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COVID-19 and Provider Enrollment: CMS issues FAQs About the Broad 1135 Waiver

On Monday, March 23, 2020, the Center for Medicare and Medicaid Services (“CMS”) released Frequently Asked Questions on Medicare Provider Enrollment Relief related to COVID-19 (“FAQs”), available here. The recent Public Health Emergency declaration by the Secretary of the Department of Health and Human Services provided a broad 1135 waiver on enrollment screening requirements, application fees, criminal background checks, site visits, and certain licensure requirements. The FAQs provided guidance to providers on how CMS is exercising its authority under the 1135 waiver and on how to navigate enrollment during this emergency period.

Expedited Enrollment; Revalidation

Included in the FAQs were toll-free hotlines available to provide expedited enrollment. The applicable Medicare Administrative Contractor has the authority to screen and enroll physician and non-physician practitioners in Medicare on a temporary basis telephonically, and, if approved, to provide follow-up documentation of such approval. The effective date of the physician or non-physician practitioner’s billing privileges may be as early as March 1, 2020. Upon the lifting of the Public Health Emergency declaration, those who received temporary billing privileges through the expedited process will be asked to resubmit through the appropriate CMS-855 application. Note that this expedited telephonic enrollment process is only for physician and non-physician practitioners; all other providers and suppliers, including DMEPOS suppliers, must enroll and submit changes of information via the traditional CMS-855 application. Those applications will be expedited if received after March 1, 2020 with processing times of 7 business days for web applications and 14 business days for paper applications.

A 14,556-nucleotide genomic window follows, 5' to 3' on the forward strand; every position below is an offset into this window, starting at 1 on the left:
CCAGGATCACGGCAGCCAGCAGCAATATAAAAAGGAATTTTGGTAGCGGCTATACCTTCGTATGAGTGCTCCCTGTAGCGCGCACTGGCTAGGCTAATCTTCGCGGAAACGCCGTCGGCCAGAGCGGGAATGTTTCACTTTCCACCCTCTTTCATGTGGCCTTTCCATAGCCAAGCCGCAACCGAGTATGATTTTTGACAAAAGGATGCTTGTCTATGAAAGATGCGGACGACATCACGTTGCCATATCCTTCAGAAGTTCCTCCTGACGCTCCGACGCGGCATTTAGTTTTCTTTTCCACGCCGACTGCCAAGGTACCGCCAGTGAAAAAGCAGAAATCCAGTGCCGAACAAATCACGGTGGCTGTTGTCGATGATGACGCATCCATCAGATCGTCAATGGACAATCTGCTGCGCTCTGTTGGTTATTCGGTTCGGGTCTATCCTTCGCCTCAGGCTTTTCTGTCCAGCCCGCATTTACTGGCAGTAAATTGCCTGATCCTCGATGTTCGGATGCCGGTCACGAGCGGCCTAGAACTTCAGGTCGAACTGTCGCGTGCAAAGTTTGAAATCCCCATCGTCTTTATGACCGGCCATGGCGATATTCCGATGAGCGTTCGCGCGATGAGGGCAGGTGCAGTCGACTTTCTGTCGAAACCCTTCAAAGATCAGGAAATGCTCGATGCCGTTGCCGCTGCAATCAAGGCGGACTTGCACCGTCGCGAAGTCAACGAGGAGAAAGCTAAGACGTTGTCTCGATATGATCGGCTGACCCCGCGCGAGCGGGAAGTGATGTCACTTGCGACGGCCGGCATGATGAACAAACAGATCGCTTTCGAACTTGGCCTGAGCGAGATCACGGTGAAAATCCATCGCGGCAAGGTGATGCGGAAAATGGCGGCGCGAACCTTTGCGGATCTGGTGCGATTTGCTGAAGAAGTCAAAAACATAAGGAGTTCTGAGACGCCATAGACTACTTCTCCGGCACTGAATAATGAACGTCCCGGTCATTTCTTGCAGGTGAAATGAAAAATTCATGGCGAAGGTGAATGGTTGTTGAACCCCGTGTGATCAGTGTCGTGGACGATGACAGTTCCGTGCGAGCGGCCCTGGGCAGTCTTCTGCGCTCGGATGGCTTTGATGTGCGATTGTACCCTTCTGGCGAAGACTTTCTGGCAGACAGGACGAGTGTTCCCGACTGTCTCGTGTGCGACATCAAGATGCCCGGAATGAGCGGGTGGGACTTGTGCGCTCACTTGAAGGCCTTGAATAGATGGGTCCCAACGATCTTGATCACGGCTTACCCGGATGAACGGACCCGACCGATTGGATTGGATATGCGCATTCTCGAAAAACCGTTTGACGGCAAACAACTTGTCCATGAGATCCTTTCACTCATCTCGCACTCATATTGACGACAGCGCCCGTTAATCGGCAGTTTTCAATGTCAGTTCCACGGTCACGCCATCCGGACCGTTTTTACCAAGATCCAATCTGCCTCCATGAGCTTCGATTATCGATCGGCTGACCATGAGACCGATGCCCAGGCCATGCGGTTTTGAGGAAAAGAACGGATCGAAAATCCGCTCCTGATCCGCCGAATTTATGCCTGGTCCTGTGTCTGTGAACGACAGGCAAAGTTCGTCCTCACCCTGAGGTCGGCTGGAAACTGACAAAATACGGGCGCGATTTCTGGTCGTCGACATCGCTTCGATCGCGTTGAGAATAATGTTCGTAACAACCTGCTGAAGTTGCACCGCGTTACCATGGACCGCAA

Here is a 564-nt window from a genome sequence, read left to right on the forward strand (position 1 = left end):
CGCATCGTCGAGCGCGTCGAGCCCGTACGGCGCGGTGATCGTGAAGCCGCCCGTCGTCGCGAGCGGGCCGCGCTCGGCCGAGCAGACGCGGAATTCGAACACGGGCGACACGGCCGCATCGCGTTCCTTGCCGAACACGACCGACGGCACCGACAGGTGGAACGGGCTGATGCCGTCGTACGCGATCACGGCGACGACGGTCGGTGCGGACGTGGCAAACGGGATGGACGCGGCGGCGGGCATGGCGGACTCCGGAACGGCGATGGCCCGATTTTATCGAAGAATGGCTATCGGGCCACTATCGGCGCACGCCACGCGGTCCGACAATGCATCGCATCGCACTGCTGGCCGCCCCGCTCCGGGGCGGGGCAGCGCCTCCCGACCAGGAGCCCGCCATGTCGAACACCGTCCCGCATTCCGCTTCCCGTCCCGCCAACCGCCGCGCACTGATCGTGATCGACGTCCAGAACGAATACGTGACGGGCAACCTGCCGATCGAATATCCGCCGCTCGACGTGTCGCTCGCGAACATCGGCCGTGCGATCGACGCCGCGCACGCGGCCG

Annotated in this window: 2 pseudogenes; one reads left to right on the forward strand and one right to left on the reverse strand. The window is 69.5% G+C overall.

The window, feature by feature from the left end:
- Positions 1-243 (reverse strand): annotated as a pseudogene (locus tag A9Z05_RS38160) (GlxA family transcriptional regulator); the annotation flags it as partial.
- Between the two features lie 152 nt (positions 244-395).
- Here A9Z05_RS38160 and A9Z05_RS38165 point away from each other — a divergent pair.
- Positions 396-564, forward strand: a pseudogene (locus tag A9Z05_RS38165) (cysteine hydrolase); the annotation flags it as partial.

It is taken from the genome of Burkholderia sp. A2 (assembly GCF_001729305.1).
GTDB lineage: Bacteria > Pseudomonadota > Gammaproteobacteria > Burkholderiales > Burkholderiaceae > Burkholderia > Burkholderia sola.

Any applications received prior to March 1, 2020 are being processed in accordance with existing timelines; web applications processed within 45 days and paper applications processed within 60 days.

CMS is temporarily ceasing revalidation efforts for all Medicare providers or suppliers. Upon the lifting of the Public Health Emergency, CMS will resume revalidation activities. CMS also is currently postponing DME accreditation and reaccreditation timetables and deadlines. A DME supplier should still comply with accreditation requirements; however, formal accreditation from an accrediting organization will be postponed. CMS still plans to monitor billing activity during the emergency period.


The FAQs clarified that, although the 1135 waiver allowed CMS to waive, on an individual basis, the Medicare requirement that a physician or non-physician practitioner must be licensed in the state in which he or she is practicing, the waiver is not available unless all of the following four conditions are met:

1) the physician or non-physician practitioner must be enrolled in Medicare;

2) the physician or non-physician practitioner must possess a valid license to practice in the state which relates to his or her Medicare enrollment;

3) the physician or non-physician practitioner is furnishing services – whether in-person or via telehealth – in a state in which the emergency is occurring in order to contribute to relief efforts in his or her professional capacity; and

4) the physician or non-physician practitioner is not affirmatively excluded from practice in the state or any other state that is part of the 1135 emergency area.

CMS clarified that the 1135 waiver does not have the effect of waiving state or local licensure requirements or any requirement specified by a state or a local government as a condition for waiving its licensure requirements. Those separate state requirements would continue to apply unless waived by the state.

If you have any questions about this alert please contact the author or your regular Dorsey attorney.

Jamie McCarty

Jamie counsels clients in the healthcare industry in connection with complex business transactions as well as regulatory compliance issues.

Alissa Smith

Alissa represents health systems, hospitals, pharmacies, long-term care providers, home health agencies and medical practices, as well as nonprofit and municipal organizations. Alissa’s transactional practice includes contracts, leases, mergers, acquisitions and joint ventures. Alissa’s regulatory practice includes the interpretation and application of state and federal fraud and abuse laws, Medicare and Medicaid rules, tax-exemption laws, HIPAA and privacy laws, EMTALA laws, licensing matters, employment laws, governmental audits and open records and open meetings matters. She also assists with corporate and health system governance issues, including the revision and negotiation of medical staff bylaws.

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